All in the Philadelphia Family

While looking through the alphabetical list of musicians in Twenty-five Years of the Philadelphia Orchestra 1900-1925 by Frances Anne Wister, I was struck by the number of people in the orchestra who shared a last name. There are more than thirty pairs of these.

Perhaps this wasn’t unusual. What about other orchestras?
I can find about the same number of pairs (and a few 3-of-a-kind) for the Boston Symphony Orchestra; however, it’s on a roster that encompasses 50 years.1Howe, M.A.DeWolfe, The Boston Symphony Orchestra: 1881-1931. Revised by John N. Burk Boston and New York: Houghton Mifflin Co., 1931. Similarly, around 30 pairs of names can be found in the Chicago Symphony Orchestra, but their roster is for all former musicians since 1891, making it about 100 years’ worth of players as opposed to 25.2The Chicago Symphony Orchestra Association, Rosenthal Archives. www.cso.org/archives

Well, weren’t musicians like other occupations that ran in families–like the Bach family?
Certainly. For instance, it seems very likely that Joseph Horner, who played horn from 1902-25, and Anton Horner, who also played horn from 1902-25, were brothers. Their name might even have been derived from their profession! Julius Scheel, who was principal violin from 1901-12, was the brother of the orchestra’s conductor, Fritz Scheel. Cellist Hugo Kreisler (1906-07) and bass player Fabien Koussevitzky (1923-25) had famous musician relatives. However, the tendency for musicians to come from musical families doesn’t explain such a high rate of relatives for this particular orchestra.

Could it be a high number of very common last names?
That must be the reason for some, such as Beck: William J. played violin from 1906-09 and Jacob H. played trumpet, from 1900-01. However it does not account for others, such as Bielo: Henry played bassoon from 1920-22 and Julius played bass for the same period.

What about coincidence?
Yes, coincidence seems to be the only explanation for Emil Schmidt (viola, 1900-01) and Emil F. Schmidt (violin, 1900-01); but for most of these names, I am guessing it isn’t a coincidence.

Could the two names actually refer to the same person, who was just mistakenly identified?
Yes. Clerical error seems more likely to me than coincidence. One instance here could be Erich Haltenorth, who played violin and viola from 1901-2, then 1904-24. H. Haltenorth, who played violin from 1903-04, might actually be Erich, mistakenly identified.

I noticed that many instances were from the first year of the orchestra. Perhaps the need to fill all the positions was more pressing than finding the best available players?
Indeed. It seems that “during the first year of its existence, the orchestra was still composed of local musicians, who had joined the orchestra to supplement their professional income and to gratify their higher taste.”3John H. Mueller, The American Symphony Orchestra: A Social History of Musical Taste (Bloomington: University of Indiana Press, 1951), 126.

Local talent?

  • Carl Haferburg (viola, 1901-02, 1903-05); and L.M. Haferburg (viola, 1902-03).
  • F.H. Hartmann, trombone, and H. Hartmann, bass, both 1900-01.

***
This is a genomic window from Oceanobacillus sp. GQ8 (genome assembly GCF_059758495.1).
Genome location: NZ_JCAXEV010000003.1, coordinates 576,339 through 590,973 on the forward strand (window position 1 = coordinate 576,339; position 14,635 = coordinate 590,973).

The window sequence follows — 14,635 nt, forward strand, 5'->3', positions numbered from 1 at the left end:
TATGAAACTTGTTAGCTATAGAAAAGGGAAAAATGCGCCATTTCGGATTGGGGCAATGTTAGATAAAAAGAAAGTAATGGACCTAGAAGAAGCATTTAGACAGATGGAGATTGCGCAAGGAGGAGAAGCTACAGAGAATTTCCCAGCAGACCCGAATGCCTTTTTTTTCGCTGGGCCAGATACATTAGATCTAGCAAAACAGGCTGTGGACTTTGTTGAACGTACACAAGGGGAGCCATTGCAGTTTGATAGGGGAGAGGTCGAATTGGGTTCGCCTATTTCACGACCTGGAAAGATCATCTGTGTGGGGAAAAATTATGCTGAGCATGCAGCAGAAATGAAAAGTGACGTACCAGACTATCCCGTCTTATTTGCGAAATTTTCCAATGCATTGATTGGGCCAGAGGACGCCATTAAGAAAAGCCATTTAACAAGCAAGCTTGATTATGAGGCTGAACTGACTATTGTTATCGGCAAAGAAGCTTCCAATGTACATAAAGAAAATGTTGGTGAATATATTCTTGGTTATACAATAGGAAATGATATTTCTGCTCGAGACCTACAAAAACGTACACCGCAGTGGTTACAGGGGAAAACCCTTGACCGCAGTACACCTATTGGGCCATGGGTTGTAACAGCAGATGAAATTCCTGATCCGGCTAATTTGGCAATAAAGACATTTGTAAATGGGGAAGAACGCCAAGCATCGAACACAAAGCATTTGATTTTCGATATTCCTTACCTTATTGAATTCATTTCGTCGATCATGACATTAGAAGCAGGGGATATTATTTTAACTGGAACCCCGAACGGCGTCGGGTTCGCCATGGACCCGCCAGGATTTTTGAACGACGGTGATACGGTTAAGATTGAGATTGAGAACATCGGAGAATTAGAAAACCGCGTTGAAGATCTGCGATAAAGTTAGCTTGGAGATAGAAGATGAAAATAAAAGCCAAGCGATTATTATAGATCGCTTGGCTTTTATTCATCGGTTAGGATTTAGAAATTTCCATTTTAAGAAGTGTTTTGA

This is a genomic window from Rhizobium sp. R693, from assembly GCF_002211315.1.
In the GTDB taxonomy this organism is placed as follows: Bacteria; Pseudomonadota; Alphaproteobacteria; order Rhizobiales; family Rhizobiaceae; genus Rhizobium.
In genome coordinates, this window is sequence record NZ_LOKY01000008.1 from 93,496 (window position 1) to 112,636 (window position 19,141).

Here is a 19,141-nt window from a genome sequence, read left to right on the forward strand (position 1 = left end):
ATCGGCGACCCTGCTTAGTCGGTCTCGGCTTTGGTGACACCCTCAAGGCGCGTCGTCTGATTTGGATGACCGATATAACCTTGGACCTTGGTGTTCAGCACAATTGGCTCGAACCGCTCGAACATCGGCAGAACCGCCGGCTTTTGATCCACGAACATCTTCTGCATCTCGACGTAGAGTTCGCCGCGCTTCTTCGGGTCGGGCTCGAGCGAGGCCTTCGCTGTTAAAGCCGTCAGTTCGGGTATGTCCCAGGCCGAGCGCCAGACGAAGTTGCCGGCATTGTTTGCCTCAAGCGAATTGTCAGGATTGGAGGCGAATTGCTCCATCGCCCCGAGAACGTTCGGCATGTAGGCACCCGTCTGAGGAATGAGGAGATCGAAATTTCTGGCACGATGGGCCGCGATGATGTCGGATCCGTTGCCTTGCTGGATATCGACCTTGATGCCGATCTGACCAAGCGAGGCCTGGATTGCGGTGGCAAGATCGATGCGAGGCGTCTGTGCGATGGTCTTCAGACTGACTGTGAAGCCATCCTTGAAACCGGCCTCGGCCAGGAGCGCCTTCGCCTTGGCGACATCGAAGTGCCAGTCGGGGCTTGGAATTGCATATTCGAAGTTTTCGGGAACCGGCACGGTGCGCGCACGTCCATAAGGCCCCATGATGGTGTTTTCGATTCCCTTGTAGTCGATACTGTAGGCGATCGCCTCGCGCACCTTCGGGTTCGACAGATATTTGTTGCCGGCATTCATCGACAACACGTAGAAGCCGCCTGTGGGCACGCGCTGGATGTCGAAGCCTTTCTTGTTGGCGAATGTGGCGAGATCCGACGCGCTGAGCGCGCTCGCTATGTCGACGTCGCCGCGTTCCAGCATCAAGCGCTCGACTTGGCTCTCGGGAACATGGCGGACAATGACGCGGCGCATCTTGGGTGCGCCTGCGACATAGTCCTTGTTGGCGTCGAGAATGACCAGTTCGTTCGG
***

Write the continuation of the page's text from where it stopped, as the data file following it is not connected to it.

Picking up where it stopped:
• Walter H. Stobbe, battery, and William R. Stobbe, tympani, both 1900-01.
  • Edgar Gastel, violin, and Erwin Gastel, cello, both 1900-01.
  • Fred P. Greims, cello, 1900-01, and H. Greims, viola, 1901-02.
  • Henry F. Volmer, viola, and Louis Volmer, cello, both 1900-01.
  • Leon Stoll, viola and William Stoll, Jr., violin, both 1900-01.
  • Daniel R. Wells, viola, 1900-02, and William M. Wells, cello, 1900-04.

Fathers and Sons, perhaps.

  • Daniel (1910-18) and André Maquarre (1918-20), both principal flute .
  • Edmund (1904-09) and Joseph Schuëcker (1909-11), both harp.
  • Hugo, viola (1900-04; 1908-21), and Herman Carow, violin (1916-18).
  • Paul, violin (1903-04; 1907-17) and Frederick Donath, viola, celesta (1923-24).

Brothers, probably.

  • Gustav Olk (viola, 1903-04) and Hugo Olk (principal violin, 1902-04).
  • David Dubinsky (violin/viola 1900-25; principal 1912-25) and Vladimir Dubinsky (cello principal 1906-07)
  • Horace Britt (cello, principal 1907-08) and Roger Britt (violin, 1914-20).
  • Antonio Ferrara (violin, 1916-25) and Luigi Ferrara (violin, 1917-25).
  • Gustav Mayer (1916-23) and Henry Mayer, Jr. (1907-23) both battery.
  • Edward Raho (1913-25) and Lewis Raho (1918-24), both oboe.
  • Ernest Serpentini (oboe, 1924-25) and Jules J. Serpentini (clarinet, 1920-25).

Anyone’s guess…

  • David Cohen (violin, 1918-25) and Solomon Cohen (trumpet, 1918-25).
  • Joel Belov (violin, 1912-20; 1923-24) and Samuel Belov (Viola, 1908-20).
  • Benjamin Eisenberg (violin, 1918-19) and Maurice Eisenberg (cello, 1917-19).
  • David Epstein (viola, 1922-25), Leonard Epstein (viola, 1920-24), and Meyer B. Epstein (Violin, 1923-24).
  • Carl Fasshauer (violin, 1912-18) and John Fasshauer (bass, 1900-05, 1907-21).
  • E. Kruger (violin 1903-05) and Otto Kruger (violin, 1905-17).
  • Charles M. Schmitz (cello, 1900-01) and Philipp Schmitz (cello, 1903-13; 1919-25).
  • Frank S. Watson (cello, 1918-25) and Nelson J. Watson (bass, 1923-24).
  • H. Wittman (bass, 1900-01) and Florian Wittman (viola, 1922-23).
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